INDIANAPOLIS, Ind. – Say goodbye to colorful headlights.
An Indiana law passed during this year’s legislative session requires Indiana drivers to have white or amber headlights. The law, Senate Enrolled Act 266, goes into effect July 1. Gov. Eric Holcomb signed it into law in March.
That means other colors of lights—like red, blue, green, etc.—aren’t allowed on the front of vehicles. The new law also mandates that stop lamps/taillights on a vehicle must be red and backup lights need to be white or amber.
"Historically, in Indiana, and other states as well, colored lights are designated for emergency vehicles and so, we want to eliminate any confusion on the roadways," said Indiana State Police Trooper John Perrine.
LED lights that have a blue-ish tint are still okay. Perrine said colored under-lights that face forward or backward will also be illegal.
The soon-to-be illegal lights aren't factory standard and are generally installed by individuals for personal and aesthetic reasons.
"The higher the voltage of the light is not necessarily how much better and brighter it is to drive. It just changes the color for the higher voltage," explained Ronald Freer, the store manager at Best One Tire.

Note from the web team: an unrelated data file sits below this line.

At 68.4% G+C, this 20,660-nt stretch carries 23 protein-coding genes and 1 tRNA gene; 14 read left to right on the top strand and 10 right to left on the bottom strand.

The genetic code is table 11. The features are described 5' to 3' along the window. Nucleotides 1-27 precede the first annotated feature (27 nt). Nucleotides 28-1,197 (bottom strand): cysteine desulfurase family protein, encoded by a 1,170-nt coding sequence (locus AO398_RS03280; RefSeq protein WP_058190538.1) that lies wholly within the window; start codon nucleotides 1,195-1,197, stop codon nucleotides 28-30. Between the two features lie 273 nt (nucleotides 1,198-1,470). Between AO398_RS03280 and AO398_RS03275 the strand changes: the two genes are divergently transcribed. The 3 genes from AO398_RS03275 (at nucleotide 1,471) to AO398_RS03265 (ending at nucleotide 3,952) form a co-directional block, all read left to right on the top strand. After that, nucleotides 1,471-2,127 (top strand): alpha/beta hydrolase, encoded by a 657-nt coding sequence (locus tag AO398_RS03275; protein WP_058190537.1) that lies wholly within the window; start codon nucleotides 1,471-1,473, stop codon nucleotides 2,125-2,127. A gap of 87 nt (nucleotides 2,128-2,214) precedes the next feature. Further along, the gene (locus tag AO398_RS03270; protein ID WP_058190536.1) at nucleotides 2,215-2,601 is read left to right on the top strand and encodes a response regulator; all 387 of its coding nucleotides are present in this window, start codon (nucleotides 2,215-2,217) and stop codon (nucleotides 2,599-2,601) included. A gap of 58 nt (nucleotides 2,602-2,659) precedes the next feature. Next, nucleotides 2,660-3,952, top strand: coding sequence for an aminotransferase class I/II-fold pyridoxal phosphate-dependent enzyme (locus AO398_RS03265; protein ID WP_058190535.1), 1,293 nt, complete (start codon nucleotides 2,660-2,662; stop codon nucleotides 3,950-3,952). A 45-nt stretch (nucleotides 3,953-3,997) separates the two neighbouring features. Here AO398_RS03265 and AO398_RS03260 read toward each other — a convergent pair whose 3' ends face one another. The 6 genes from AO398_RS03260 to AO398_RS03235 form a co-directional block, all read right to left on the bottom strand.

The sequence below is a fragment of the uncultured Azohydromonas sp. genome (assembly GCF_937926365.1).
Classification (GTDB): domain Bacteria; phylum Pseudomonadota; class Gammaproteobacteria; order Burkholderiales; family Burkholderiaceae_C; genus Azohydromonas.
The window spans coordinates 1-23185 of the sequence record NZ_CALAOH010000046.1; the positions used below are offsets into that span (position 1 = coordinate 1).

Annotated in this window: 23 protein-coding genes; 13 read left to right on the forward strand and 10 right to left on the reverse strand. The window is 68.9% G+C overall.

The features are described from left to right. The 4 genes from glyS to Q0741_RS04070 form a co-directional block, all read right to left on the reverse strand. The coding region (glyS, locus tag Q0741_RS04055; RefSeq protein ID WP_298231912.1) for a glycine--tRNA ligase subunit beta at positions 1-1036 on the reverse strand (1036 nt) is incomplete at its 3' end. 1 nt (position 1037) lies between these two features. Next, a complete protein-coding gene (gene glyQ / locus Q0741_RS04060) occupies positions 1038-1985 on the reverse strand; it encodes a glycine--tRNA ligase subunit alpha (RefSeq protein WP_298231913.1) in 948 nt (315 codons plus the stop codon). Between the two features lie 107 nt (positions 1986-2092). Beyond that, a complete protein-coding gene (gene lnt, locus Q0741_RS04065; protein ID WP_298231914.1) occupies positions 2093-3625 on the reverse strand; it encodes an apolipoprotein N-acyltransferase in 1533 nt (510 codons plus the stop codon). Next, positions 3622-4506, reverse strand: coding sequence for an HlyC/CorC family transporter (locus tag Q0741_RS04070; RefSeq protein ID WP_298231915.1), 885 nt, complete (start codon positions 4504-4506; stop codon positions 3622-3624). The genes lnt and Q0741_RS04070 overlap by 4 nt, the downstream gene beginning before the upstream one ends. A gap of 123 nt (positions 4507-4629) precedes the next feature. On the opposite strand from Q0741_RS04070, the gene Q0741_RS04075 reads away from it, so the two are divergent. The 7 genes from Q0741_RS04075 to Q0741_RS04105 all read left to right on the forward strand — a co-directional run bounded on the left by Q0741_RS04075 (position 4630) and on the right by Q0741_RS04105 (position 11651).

Freer said Hoosiers who need to get their lights replaced to follow with the new law should do it soon. Some vehicles are more complex and require more work to fix the lights.
"There are a lot of cars that the whole front bumper has to come off to do headlight replacements," said Freer.
Headlight replacements generally cost between $30 and $150.
Sgt. Todd Ringle with Indiana State Police tweeted about the new rules Tuesday and said the law means lights around license plates must be white:
🔴New Law Effective July 1🔴
Headlights and other lamps on the front of vehicles MUST be white or amber. No more colored lights. 🚫Blue, Green, Red, etc.
Stop lamps and or taillights MUST be red🔴.
License plate light MUST be white.
Backup light MUST be white or amber.
— Sgt. Todd Ringle (@ISPEvansville) June 12, 2018
In response to questions about the law, Ringle tweeted that the current law on headlights and taillights was “outdated” and had “a few loopholes.”
The law doesn't apply to certain vehicles, like buses and those used by emergency responders.
State police said initially, troopers will hand out warnings until drivers get familiar with the new law. Counties establish the individual fines and it could be between $100 and $150 if you get a ticket.
If you have questions about if your lights are legal, you can contact state police.
Here’s the relevant portion from the digest of the new law:
Specifies that head lamps on motor vehicles, motorcycles, and motor driven cycles may display only white or amber light. Requires that motor vehicles except for motorcycles, motor vehicles manufactured before January 1, 1956, and motor driven cycles must be equipped with two stoplights. Specifies that: (1) stop lamps on the rear of a vehicle must be red; and (2) signal lamps on the rear of a vehicle must display only red or amber light or any shade of color between red and amber. Specifies that signal lamps showing to the front of a vehicle must display only white or amber light or any shade of color between white and amber.
You can learn more about the law here.